A friend of mine from Edinburgh lived in Melbourne when I returned from Scotland and she encouraged me to visit her when she moved to Christchurch, New Zealand in 2005. We took a bus to Dunedin, named after Edinburgh. We toured the Cadbury factory, though did not see much, walked to the top of a very steep hill and stayed in a hostel I barely remember. It was fun to see Julie who always made me laugh. Then we returned to Christchurch where we went to a teppanayaki restaurant and were surprised by the swastikas in the cathedral (before the earthquake). I later visited Auckland (on my blog) for a conference and would love to return and see more of New Zealand.
E is for Edinburgh, Scotland
On my first visit to Scotland in 1996 I went on a terrifying ghost tour that gave me nightmares and made me swear never to visit again. I did go back. In fact I got married there and ended up working in the City Chambers on the High Street above the site of the ghost tours. I've been on ghost tours since then that were not at all scary but I have never forgotten that first one. I lived in Edinburgh for a few years and became very fond of it. I also was a volunteer at St Giles Cathedral and loved pointing out the bagpiping angel in the Thistle Chapel.
I have been back for a few visits since I returned to Australia but so much has changed that it will be odd when I finally get to visit again. So many familiar places have shut down: Helios Fountain, The Registry office on Victoria Street where we married, the Elephant House, British Home Stores, Jenners, Debenhams, The Filmhouse, even the council offices where I worked have moved to a new location. Of course some icons are unchanging: Edinburgh Castle, Holyrood Palace, Arthur's Seat, Greyfriars Bobby and the Botanic Gardens. You can read about my trips to Edinburgh on my blog.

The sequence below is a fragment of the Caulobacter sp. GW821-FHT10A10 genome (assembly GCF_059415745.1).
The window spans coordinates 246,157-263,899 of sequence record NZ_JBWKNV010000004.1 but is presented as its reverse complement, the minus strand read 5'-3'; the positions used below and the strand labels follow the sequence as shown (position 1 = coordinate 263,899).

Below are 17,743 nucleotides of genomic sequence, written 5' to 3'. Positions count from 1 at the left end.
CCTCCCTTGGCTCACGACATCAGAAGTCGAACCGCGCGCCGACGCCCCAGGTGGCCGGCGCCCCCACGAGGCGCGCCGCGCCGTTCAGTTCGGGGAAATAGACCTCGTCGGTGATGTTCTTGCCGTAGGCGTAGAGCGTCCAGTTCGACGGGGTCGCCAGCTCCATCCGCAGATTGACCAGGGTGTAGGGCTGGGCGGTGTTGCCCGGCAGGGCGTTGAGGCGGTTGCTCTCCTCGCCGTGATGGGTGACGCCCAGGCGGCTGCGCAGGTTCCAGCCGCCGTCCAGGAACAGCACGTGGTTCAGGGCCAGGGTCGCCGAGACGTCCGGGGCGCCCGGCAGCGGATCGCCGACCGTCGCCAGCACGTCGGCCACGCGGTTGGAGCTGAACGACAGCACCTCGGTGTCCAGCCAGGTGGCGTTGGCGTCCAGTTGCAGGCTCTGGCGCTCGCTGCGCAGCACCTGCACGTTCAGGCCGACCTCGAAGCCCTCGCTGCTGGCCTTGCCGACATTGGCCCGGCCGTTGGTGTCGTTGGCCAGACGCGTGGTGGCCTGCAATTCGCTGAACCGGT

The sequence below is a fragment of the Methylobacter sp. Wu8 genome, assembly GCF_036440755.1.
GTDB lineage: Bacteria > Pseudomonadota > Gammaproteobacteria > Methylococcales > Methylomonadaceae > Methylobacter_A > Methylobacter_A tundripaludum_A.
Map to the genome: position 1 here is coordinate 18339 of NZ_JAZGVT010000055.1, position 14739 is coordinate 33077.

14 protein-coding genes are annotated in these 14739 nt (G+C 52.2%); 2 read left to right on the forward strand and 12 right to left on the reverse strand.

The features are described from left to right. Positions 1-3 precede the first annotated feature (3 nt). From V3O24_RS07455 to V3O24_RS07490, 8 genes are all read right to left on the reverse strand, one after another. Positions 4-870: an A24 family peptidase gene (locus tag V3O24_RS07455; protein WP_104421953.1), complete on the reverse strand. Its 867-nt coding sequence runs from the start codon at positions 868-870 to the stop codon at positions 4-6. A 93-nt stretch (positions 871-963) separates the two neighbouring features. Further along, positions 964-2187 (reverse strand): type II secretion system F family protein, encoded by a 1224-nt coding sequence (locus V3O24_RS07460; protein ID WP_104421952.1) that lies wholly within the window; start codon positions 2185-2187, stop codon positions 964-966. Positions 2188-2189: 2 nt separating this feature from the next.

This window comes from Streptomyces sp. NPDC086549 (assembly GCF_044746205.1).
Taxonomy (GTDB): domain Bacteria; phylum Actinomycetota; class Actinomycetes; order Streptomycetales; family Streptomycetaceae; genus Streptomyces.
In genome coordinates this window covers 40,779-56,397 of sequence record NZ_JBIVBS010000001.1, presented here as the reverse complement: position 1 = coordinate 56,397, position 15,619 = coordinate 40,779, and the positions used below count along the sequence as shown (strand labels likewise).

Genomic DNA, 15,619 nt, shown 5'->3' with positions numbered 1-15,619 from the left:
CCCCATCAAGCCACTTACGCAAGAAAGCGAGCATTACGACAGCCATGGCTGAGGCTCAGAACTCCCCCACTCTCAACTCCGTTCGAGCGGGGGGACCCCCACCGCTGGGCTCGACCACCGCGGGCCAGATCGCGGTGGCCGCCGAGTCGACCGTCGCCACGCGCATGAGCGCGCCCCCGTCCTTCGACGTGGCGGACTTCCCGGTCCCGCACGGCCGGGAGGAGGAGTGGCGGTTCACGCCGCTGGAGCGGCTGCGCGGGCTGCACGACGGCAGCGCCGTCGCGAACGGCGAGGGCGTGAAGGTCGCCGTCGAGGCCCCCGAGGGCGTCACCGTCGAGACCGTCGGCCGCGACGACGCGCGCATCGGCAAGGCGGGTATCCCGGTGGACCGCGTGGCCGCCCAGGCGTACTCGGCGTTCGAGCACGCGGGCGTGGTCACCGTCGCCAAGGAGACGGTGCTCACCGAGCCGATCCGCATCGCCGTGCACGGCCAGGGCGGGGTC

F is for Fethiye, Turkey
In 1998 when my brother and older sister were living in Istanbul, I set off from London with my younger sister to meet up with them. In Instanbul we went to the Grand Bazaar, the Blue Mosque, the Hagia Sophia, as well as a major league soccer match (unforgettable for the police with riot shields accompanying the players onto the ground), and to some local cafes. I spent about a week travelling through Turkey, down to the ruins of Ephesus and the cliffs of Gallipoli where in history I had studied Australia's baptism of fire in World War I but saw it with new eyes as I also had the tour guide tell us about his Turkish ancestors in the War.
We walked through the ruined pools of Pammakule (not at all like the guidebook photos), and made our way to Fethiye city in the south with the magnificent beaches. Fethiye is a city and a district. I started out with my sister's friend, met people from her part of New Zealand, found ourselves on the beach beside their friend from another tour, and one of them lived in the next suburb to me back in London. We travelled to the Ölüdeniz in the district where we swam in magnificent beaches (the photo above is the group I travelled with for a while). I climbed a cliff to a rural pension, stayed in a treehouse in Olympos, met locals in Antalya, and in a cave in Cappadocia. It was amazing just how the landscape changed as I travelled about. And the people were lovely. Plates of tomatoes, cucumber, feta cheese and bread were wonderful sustenance.